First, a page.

Make Congress Great Again – This November

Make Congress Great Again – This November

Why We Need a New Congress NOTE:  Please share this post if you find it insightful We are living in frighteningly-accelerating death spiral in Congress between Trumpian Republican oligarchy and Democratic incompetence – at a time when we are as bitterly divided as a nation as we were in the years leading up to the Civil War. As Marc A. Thiessen bleakly describes in the Washington Post, www.washingtonpost.com/opinions/on-immigration-democrats-give-trump-the-upper-hand–again, once more, this time with immigration, feckless Democrats have managed to yank defeat from the jaws of victory. Meanwhile, Trump’s attack on the very roots of American democracy continues unabated. Yes, the separation of families is unspeakably cruel, especially in the typically Trump haphazard, chaotic, “don’t think about the details” way it was carried out. And yes, immigration as a process has played a vital role in America’s growth and greatness. We ARE a nation of immigrants – your ancestors and mine −  whose desire to create a better life for themselves and their families made the “American Dream” a reality. But what we’re dealing with now isn’t normal immigration. It’s a refugee crisis driven by war, poverty, and political unrest, comparable to the crisis of refugees from Africa and the Middle East overwhelming Western Europe. The Democratic Party and its leadership, Senator Feinstein, has failed to understand and deal with this changed reality. What we got instead, in the legally-flawed proposed extension of “catch and release,” was both bad policy and bad politics. How the Democrats Blew it We wouldn’t be in this situation at all had the Democratic party not arrogantly and disastrously pinned its 2016 election hopes on...
Helping Trump Supporters Return to Sanity –  Post #1

Helping Trump Supporters Return to Sanity – Post #1

NOTE TO READERS: If you like this post, please share it as widely as possible. This is the first in what will be a series of posts on how to have productive conversations with Trump supporters. We know Trump is a malevolently pathological liar who deliberately distorts truth to “sell” his frighteningly negative view of people and the world. The deeper, even more dangerous impact of his incessant lying is that over time truth gets overwhelmed until it finally disappears. We know that. Trump’s supporters don’t get it. They live in the crazy, propaganda-driven world of his lies.  For example, regarding immigration. Trump world: Our borders are getting overrun by tens of thousands of “those people:” rapists, criminals, and drug dealers, who come into this country and take jobs from hard-working Americans or go immediately on welfare that we have to pay. All those crying children are just left wing liberal Democratic propaganda. Democrats want to turn America into a refugee camp/homeless shelter so they can enroll these people as voters and disenfranchise “Real Americans.” Independently-verified reality: Current rates of illegal immigration remain extremely low by historic standards. Immigrants legally admitted go through an extensive vetting process. Legal and undocumented immigrants are significantly less likely to commit crimes than native-born citizens, making them a net benefit to public safety. The research shows that immigrants are not taking jobs away from U.S. natives, and their impact on wages appears to be small to nonexistent, particularly across the long term. Problem #1: Trump’s supporters believe his lies.  They really do. Problem #2: Attacking Trump personally causes his supporters to dig in...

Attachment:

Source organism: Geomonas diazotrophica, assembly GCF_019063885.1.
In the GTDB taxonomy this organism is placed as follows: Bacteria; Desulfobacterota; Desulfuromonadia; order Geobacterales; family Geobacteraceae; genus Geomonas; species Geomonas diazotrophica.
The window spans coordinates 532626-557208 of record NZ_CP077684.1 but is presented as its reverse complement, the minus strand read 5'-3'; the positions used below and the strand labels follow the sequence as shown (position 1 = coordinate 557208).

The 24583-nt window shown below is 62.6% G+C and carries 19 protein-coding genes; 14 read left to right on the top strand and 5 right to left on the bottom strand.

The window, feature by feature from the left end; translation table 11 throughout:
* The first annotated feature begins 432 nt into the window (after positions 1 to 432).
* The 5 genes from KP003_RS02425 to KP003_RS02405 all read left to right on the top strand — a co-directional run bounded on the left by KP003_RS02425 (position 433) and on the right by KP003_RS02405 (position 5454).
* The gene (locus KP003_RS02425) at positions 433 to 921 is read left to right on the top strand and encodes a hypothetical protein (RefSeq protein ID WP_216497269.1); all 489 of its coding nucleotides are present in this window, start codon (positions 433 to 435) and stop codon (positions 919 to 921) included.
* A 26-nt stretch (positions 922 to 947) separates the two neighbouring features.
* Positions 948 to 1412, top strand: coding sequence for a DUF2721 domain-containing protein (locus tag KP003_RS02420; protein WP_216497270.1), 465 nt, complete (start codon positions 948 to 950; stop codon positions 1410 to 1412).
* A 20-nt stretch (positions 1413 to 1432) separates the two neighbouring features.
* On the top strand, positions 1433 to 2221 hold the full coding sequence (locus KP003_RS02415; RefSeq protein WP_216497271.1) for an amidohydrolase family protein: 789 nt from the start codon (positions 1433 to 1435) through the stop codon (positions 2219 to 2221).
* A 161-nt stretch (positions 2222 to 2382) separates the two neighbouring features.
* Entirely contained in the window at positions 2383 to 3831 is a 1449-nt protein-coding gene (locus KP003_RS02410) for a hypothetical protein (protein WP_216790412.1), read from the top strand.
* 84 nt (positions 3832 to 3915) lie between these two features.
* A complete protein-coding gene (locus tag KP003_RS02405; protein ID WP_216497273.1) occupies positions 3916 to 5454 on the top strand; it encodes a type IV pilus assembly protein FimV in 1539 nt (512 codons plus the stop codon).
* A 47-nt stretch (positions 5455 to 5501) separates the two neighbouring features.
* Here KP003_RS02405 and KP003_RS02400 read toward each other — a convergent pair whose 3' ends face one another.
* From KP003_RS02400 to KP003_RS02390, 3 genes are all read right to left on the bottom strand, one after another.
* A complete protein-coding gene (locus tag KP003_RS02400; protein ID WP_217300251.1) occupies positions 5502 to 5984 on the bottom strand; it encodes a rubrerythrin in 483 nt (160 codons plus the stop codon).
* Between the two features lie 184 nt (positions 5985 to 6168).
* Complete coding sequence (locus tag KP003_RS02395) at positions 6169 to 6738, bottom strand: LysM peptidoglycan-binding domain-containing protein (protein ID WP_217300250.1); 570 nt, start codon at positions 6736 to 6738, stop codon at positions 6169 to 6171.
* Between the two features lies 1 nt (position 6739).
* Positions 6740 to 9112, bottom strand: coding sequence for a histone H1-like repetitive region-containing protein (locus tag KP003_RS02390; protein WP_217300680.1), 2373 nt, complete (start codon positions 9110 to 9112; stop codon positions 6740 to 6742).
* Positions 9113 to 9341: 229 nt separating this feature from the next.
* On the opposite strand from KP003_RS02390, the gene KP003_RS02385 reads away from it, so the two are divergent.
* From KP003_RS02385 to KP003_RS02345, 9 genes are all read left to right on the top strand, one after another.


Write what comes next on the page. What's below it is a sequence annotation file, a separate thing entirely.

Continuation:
Trump Blinked on Separating Families — Now What?

Trump Blinked on Separating Families — Now What?

“Look,” a Republican friend said to me recently, “President Trump needs time to show what he can do. We elected him because we thought he’d shake things up – fix things. No more Washington ‘Business as Usual.’ You have to give him a chance. That’s only fair.” (I resisted asking how “fair” Republicans had been to President Obama when he took office.) So let’s honor that request. We’ve had ample opportunity to take the measure of President Trump’s operating style. It reflects his family and upbringing, his innate personal character and values, and his experience. That experience was forged in the nasty, dog-eat-dog world of New York real estate development, captured in his book The Art of the Deal, and dramatized on his TV show “The Apprentice.” Its essence is the testosterone-driven battle of confrontational bargaining. It’s a zero-sum game: somebody wins, somebody loses–there’s no middle ground. It’s narrowly time-limited: no long-term view—win today’s battle, whatever it takes, and go on to the next one, always with the same question, “Did I win or lose?” In the kind of transactional, win/lose battles Donald Trump built his life and career on, “Truth” is whatever you say it is–at the moment–in order to gain advantage. There are no “rules,” no overriding ethics, moral principles, or even compassion. You get what you want by brute force, fear,  intimidation, and dissimulation … or outright lying. A world like this, devoid of guiding principles, is a world without consequences. Of course, nobody wins all the time in a world of unrelentingly constant battles: witness Trump’s multiple bankruptcies and business failures. So if a deal...